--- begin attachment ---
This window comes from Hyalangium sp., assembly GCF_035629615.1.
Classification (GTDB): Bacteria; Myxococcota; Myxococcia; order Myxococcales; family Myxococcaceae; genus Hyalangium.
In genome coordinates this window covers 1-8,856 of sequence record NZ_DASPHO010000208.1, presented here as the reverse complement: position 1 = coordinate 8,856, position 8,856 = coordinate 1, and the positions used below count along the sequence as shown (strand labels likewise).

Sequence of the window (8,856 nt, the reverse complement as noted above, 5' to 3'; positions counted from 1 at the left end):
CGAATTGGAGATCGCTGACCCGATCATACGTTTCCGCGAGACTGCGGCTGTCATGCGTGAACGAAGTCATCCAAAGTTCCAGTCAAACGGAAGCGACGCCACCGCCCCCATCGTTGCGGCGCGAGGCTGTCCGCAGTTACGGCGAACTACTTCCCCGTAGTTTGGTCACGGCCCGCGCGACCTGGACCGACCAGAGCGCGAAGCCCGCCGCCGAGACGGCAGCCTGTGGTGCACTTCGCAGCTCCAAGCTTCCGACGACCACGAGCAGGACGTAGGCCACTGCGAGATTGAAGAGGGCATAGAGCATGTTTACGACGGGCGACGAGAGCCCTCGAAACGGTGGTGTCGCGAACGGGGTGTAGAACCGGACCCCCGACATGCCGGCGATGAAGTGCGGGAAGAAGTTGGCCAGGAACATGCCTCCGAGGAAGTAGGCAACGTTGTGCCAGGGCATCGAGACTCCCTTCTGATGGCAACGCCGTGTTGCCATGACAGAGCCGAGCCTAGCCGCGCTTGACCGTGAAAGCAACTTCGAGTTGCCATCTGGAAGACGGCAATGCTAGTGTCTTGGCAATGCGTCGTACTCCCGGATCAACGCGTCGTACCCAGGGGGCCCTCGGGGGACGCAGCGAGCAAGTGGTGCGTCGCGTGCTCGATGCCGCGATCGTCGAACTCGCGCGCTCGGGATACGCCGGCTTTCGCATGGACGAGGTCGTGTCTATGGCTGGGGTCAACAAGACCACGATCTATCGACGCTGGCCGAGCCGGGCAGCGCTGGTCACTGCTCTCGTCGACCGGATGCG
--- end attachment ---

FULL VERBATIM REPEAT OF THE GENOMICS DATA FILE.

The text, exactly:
This window comes from Hyalangium sp., assembly GCF_035629615.1.
Classification (GTDB): Bacteria; Myxococcota; Myxococcia; order Myxococcales; family Myxococcaceae; genus Hyalangium.
In genome coordinates this window covers 1-8,856 of sequence record NZ_DASPHO010000208.1, presented here as the reverse complement: position 1 = coordinate 8,856, position 8,856 = coordinate 1, and the positions used below count along the sequence as shown (strand labels likewise).

Sequence of the window (8,856 nt, the reverse complement as noted above, 5' to 3'; positions counted from 1 at the left end):
CGAATTGGAGATCGCTGACCCGATCATACGTTTCCGCGAGACTGCGGCTGTCATGCGTGAACGAAGTCATCCAAAGTTCCAGTCAAACGGAAGCGACGCCACCGCCCCCATCGTTGCGGCGCGAGGCTGTCCGCAGTTACGGCGAACTACTTCCCCGTAGTTTGGTCACGGCCCGCGCGACCTGGACCGACCAGAGCGCGAAGCCCGCCGCCGAGACGGCAGCCTGTGGTGCACTTCGCAGCTCCAAGCTTCCGACGACCACGAGCAGGACGTAGGCCACTGCGAGATTGAAGAGGGCATAGAGCATGTTTACGACGGGCGACGAGAGCCCTCGAAACGGTGGTGTCGCGAACGGGGTGTAGAACCGGACCCCCGACATGCCGGCGATGAAGTGCGGGAAGAAGTTGGCCAGGAACATGCCTCCGAGGAAGTAGGCAACGTTGTGCCAGGGCATCGAGACTCCCTTCTGATGGCAACGCCGTGTTGCCATGACAGAGCCGAGCCTAGCCGCGCTTGACCGTGAAAGCAACTTCGAGTTGCCATCTGGAAGACGGCAATGCTAGTGTCTTGGCAATGCGTCGTACTCCCGGATCAACGCGTCGTACCCAGGGGGCCCTCGGGGGACGCAGCGAGCAAGTGGTGCGTCGCGTGCTCGATGCCGCGATCGTCGAACTCGCGCGCTCGGGATACGCCGGCTTTCGCATGGACGAGGTCGTGTCTATGGCTGGGGTCAACAAGACCACGATCTATCGACGCTGGCCGAGCCGGGCAGCGCTGGTCACTGCTCTCGTCGACCGGATGCG